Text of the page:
Numeric Configuration Values

Numeric flags are also useful for setting an important "magic number", as numeric flags allow that magic number to change as the requirements for that feature change. For this case, flags can be used where one might put an integer constant at the top of a file when the value might not be set in stone.

At LaunchDarkly, we use these kinds of flags in a feature that creates warnings and limits for the number of specific user targets that can be applied to a segment or flag. Targeting many individual users negatively affects performance. We wanted to surface this fact directly on the flag and segment targeting pages, and recommend customers use LaunchDarkly's custom attribute feature to target large numbers of users. In our implementation, we show a warning when more than 10,000 individual users are targeted with a link to a support document, and enforce a hard cap at 50,000 users. There is no particular technical reason for why we chose a limit of 50,000 users rather than 40,000 or 60,000—it was a threshold that we picked after analyzing the real-world use of individual targets throughout our customer base. Large user lists make environment sizes bigger, which makes SDK initialization slower and SDK memory use higher. But there is no clear limit where a customer's performance degrades unacceptably due to their use of large number of individually named targets.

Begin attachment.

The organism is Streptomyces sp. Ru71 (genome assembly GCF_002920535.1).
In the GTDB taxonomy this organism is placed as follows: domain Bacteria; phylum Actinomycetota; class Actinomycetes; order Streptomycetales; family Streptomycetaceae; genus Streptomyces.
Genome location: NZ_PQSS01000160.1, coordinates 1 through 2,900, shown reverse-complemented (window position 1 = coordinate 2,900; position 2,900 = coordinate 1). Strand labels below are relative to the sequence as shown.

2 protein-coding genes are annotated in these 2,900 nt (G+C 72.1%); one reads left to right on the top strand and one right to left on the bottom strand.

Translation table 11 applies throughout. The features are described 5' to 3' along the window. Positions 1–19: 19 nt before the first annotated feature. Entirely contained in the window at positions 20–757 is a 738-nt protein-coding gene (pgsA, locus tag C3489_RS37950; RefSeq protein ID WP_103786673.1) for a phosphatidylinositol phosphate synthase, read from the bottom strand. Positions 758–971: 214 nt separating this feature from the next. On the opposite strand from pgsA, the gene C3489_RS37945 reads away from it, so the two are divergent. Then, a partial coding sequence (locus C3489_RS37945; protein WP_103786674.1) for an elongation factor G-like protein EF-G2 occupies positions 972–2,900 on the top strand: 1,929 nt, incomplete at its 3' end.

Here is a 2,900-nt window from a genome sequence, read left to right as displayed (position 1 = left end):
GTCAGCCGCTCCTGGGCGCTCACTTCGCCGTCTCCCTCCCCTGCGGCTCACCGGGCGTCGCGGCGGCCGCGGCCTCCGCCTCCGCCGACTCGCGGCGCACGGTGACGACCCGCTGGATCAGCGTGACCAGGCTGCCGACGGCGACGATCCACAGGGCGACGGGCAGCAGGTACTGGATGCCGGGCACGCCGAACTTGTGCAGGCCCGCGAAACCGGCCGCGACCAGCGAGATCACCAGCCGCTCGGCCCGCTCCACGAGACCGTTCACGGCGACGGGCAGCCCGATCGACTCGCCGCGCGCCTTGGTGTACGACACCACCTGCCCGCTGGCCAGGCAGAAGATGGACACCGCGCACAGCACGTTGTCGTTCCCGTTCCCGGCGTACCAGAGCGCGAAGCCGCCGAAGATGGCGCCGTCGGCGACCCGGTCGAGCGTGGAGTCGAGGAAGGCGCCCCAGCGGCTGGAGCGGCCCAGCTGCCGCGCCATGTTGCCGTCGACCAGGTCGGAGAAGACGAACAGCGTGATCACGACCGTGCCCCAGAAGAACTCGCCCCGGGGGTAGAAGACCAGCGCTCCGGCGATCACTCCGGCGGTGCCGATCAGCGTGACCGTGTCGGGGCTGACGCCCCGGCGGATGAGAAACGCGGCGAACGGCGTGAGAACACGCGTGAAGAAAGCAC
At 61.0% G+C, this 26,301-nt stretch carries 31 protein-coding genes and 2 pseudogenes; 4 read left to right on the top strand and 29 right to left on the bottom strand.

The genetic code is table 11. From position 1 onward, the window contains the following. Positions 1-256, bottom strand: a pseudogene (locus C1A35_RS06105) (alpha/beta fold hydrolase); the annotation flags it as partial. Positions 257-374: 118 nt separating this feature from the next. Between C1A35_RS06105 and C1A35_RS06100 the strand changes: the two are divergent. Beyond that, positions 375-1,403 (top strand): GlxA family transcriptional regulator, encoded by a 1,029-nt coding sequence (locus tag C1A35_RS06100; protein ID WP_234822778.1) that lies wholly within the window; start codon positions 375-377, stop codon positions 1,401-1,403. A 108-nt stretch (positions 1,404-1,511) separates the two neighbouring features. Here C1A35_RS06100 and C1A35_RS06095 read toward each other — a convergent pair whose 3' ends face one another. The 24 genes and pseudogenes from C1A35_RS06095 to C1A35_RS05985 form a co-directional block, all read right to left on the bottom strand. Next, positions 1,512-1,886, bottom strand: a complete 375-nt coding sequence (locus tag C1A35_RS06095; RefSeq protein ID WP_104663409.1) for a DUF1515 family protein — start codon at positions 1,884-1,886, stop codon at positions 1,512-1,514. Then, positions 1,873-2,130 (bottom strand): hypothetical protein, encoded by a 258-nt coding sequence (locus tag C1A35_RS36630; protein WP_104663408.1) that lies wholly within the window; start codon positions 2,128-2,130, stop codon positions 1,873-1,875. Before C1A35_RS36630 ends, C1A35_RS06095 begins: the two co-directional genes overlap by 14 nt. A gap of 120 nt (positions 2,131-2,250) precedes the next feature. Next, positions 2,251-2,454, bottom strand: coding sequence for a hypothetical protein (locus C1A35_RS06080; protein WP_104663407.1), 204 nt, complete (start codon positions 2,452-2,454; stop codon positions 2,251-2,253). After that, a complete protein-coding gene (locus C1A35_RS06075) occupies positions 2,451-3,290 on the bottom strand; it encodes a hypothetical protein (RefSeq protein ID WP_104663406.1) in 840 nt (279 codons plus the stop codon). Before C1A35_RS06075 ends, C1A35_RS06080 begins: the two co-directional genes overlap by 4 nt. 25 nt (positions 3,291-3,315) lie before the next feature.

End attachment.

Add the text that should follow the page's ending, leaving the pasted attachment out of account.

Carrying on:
For our implementation, we created two flags—one for the warning and one for the limit, rather than declaring constants in code. These flags let us separate the process of determining the right limits to set, from the process of getting the code into production. It bought us the flexibility to change these values as our infrastructure evolves without any additional code changes. Furthermore, if we need to special case a specific customer for whom standard 10K and 50K limits might be unnecessary, we can change our targeting rules on the flags to give them a special limit instantly, without a code deploy. If this feature had broader implications and impact, we could have A/B tested our limits to try to determine which limits and warnings have the desired effect of reducing the size of large environments to improve performance.

JSON Flags